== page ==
Then Jack Bauer held a CTU officer at gunpoint and threatened to go to town on his body if he did not comply.

I have also slept with an ex. This might be more apt of a comparison.

By the end of the experience, I was jumping, screaming, panting, and red in the face. I was thrilled like I had not been in a long time. And after it all, I let myself lie placidly in the afterglow of the move that 24 was such an expert in. One that I had forgotten about, dulled down in my memory, unappreciated when I got it every week (and maybe not meant for every week every year), but one that still hit me in the right spot the exact same way it did when I was 14. (Okay, so maybe I lost my Bauer-virginity years before my other one.)

In truth, I do think I enjoyed this finale in a way more because I had not had to labor through the past two seasons of 24. I have not heard good things and keeping up a thrill consistently is nigh-impossible. Furthermore, upon reflection, the finale was really just a jumble of the ends of seasons 4 and 5. They had run out of original ideas, but at least I had not had to see 22 other episodes of recycling…and at least they were borrowing from the best (or 2 of the 3 best, since season 1's finale still gives me shivers).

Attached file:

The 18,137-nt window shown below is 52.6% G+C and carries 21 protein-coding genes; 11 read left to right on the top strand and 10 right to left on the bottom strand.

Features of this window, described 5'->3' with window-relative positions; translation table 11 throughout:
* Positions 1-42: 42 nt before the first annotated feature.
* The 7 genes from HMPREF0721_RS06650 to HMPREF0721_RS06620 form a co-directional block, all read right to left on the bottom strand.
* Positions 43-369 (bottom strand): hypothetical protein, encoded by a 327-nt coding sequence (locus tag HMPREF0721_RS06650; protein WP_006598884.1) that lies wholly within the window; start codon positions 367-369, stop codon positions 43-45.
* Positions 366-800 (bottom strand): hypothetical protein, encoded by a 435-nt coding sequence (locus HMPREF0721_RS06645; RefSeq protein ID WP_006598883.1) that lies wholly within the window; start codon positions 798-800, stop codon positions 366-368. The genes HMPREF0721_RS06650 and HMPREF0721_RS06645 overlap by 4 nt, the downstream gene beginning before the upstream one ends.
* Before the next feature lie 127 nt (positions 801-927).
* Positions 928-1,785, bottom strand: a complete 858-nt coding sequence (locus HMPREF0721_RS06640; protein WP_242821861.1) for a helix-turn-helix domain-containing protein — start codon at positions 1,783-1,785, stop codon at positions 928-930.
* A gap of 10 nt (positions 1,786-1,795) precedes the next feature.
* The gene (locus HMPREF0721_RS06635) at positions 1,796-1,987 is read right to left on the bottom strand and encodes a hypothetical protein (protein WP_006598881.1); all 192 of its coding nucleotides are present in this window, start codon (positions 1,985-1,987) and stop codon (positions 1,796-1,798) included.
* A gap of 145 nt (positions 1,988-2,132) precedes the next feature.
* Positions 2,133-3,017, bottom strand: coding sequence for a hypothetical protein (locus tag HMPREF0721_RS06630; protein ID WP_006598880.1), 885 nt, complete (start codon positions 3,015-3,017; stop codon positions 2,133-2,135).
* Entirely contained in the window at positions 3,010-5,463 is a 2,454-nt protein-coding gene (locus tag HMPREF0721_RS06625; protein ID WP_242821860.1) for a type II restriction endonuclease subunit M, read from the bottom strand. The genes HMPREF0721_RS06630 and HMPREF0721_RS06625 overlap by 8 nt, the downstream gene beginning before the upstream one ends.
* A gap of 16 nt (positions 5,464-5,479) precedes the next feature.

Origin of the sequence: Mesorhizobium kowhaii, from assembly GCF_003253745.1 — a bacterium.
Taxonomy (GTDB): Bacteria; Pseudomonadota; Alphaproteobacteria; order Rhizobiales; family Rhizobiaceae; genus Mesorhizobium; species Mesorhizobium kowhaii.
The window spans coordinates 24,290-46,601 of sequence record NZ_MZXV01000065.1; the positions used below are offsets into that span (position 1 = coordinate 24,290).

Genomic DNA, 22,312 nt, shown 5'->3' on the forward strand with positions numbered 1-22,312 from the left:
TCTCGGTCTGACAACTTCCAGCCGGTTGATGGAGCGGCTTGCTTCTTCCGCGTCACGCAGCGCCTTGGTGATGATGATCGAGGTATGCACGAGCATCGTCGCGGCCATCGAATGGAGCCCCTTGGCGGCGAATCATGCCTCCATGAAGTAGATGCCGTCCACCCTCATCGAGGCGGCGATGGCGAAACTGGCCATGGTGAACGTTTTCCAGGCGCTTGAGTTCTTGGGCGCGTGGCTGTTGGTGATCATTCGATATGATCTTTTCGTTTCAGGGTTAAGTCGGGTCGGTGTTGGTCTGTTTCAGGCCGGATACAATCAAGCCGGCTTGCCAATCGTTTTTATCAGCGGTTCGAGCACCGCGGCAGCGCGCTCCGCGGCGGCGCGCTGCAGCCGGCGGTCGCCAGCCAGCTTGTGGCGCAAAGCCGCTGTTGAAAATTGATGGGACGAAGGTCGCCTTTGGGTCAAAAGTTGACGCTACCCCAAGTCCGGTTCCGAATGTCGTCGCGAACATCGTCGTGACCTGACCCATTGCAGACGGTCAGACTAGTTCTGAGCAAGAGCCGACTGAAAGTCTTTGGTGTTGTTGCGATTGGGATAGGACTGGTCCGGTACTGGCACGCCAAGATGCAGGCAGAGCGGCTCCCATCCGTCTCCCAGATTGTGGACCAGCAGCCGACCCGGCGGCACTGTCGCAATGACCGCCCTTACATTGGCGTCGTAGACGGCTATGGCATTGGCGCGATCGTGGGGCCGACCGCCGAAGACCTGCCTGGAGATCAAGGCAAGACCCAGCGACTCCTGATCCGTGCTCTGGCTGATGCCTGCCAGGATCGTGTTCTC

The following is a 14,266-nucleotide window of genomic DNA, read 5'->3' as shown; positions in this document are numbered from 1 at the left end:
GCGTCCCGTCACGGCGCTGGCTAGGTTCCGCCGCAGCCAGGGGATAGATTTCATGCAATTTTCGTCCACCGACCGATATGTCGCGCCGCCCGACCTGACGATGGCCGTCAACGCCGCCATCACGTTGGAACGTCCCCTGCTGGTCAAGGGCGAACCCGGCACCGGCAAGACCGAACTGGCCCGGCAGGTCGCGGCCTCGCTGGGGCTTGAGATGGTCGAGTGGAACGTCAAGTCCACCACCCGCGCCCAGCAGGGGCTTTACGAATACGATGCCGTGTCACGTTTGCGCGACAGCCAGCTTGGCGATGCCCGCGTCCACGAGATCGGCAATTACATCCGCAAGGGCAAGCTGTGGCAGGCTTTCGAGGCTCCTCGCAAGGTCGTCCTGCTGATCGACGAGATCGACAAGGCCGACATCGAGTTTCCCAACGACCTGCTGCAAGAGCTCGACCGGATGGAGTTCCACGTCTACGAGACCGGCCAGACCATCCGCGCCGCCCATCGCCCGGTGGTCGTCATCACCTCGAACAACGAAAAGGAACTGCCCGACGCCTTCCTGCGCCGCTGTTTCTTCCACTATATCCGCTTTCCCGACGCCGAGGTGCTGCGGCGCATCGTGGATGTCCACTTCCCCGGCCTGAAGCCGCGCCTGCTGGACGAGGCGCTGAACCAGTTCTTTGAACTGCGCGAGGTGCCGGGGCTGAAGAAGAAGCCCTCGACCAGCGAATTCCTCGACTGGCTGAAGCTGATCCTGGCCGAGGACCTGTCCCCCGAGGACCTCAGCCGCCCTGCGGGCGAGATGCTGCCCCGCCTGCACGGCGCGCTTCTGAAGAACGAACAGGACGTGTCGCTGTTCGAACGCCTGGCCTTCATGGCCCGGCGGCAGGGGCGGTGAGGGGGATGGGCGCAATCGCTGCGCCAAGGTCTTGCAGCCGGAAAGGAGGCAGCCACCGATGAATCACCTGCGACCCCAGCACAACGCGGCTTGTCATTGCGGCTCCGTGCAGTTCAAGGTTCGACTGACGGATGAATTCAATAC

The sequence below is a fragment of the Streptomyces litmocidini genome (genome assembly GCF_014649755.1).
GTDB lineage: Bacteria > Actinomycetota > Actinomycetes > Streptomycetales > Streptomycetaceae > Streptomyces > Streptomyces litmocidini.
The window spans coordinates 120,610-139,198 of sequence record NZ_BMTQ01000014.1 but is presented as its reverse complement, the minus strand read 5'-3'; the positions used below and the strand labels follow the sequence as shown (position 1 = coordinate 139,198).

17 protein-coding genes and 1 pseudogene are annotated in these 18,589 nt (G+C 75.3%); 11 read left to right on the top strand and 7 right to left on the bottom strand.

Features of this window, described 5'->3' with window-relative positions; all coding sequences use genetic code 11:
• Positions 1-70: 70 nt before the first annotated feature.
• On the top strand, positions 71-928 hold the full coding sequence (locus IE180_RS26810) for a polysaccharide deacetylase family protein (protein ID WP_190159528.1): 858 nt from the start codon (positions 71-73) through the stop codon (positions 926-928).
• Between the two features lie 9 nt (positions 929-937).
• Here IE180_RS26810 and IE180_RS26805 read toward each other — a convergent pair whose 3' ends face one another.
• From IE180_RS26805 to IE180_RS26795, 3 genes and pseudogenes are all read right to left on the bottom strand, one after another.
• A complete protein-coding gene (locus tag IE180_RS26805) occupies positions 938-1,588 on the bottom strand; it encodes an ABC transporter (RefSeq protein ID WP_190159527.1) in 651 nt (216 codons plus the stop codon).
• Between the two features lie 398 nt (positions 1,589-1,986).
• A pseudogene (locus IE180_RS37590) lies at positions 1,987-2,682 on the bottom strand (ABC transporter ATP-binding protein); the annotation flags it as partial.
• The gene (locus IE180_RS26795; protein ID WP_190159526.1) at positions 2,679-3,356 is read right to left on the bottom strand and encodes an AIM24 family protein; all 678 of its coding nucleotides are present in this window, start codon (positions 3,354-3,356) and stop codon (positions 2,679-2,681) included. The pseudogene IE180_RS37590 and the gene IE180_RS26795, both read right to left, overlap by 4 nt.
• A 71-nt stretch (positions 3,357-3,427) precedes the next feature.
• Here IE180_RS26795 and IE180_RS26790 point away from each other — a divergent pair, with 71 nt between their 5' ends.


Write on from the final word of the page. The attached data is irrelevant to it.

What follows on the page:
This end was the one I wanted. One that gave me everything I had loved about 24 without giving me too much to lament its death or my abandonment of it. One that showed my beloved had not changed in our time apart, a good and a bad thing. A lovely final fling with a show with which I had a meaningful relationship.